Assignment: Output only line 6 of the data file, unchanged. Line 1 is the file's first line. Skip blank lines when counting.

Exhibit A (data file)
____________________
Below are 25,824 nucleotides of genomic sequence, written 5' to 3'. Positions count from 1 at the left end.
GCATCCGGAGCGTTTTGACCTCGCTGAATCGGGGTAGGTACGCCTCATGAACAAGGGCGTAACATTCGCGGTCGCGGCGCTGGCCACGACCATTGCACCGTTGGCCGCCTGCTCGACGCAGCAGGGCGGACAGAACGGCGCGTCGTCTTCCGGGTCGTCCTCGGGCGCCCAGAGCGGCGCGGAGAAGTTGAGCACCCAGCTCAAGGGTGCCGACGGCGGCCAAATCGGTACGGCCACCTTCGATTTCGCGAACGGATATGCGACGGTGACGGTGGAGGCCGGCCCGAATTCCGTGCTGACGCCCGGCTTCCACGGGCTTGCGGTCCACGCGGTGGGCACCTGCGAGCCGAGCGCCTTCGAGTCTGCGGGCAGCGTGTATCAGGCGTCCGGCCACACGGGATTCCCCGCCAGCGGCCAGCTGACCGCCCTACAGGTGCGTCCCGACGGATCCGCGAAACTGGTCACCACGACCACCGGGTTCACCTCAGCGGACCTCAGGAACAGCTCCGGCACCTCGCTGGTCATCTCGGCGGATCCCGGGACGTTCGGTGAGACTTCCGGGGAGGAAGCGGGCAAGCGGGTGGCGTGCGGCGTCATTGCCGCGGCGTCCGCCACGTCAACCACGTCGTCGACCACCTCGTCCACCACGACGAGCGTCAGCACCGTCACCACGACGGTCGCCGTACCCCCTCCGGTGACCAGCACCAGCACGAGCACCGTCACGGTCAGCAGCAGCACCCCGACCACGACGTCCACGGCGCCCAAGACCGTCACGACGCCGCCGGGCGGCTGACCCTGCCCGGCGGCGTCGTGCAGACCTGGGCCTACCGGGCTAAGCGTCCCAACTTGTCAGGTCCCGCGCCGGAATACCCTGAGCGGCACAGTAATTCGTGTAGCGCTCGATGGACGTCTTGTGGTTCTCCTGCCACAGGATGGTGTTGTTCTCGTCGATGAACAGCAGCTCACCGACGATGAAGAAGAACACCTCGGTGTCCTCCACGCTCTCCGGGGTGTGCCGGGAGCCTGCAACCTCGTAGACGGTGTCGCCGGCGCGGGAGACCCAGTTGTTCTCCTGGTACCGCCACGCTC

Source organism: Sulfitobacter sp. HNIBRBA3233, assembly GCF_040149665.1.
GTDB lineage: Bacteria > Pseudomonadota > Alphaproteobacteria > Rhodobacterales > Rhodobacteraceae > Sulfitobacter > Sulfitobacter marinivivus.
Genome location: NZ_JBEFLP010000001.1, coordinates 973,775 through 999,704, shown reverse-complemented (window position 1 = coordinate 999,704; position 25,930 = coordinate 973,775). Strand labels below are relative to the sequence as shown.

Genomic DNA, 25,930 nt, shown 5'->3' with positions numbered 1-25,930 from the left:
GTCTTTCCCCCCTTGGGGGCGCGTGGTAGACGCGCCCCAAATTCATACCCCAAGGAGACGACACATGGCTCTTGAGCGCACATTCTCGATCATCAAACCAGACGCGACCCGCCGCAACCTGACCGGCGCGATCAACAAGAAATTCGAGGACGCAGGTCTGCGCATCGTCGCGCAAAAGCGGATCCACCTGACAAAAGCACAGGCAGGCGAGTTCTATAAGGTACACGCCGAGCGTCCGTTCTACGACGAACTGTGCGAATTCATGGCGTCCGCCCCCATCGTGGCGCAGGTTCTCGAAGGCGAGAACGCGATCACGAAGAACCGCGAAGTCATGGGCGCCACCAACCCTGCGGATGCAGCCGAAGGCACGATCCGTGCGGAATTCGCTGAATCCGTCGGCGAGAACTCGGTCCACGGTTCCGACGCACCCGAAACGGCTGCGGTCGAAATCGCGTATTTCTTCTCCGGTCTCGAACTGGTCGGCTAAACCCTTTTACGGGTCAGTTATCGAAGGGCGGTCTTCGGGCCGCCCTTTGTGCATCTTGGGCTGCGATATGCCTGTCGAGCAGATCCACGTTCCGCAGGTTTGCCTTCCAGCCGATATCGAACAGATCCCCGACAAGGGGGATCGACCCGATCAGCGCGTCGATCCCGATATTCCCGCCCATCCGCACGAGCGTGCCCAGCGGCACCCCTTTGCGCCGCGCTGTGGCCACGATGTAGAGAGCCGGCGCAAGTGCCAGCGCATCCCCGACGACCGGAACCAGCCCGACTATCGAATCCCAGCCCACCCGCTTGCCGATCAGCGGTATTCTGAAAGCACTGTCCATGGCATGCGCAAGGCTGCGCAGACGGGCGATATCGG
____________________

Genomic DNA, 25,930 nt, shown 5'->3' with positions numbered 1-25,930 from the left: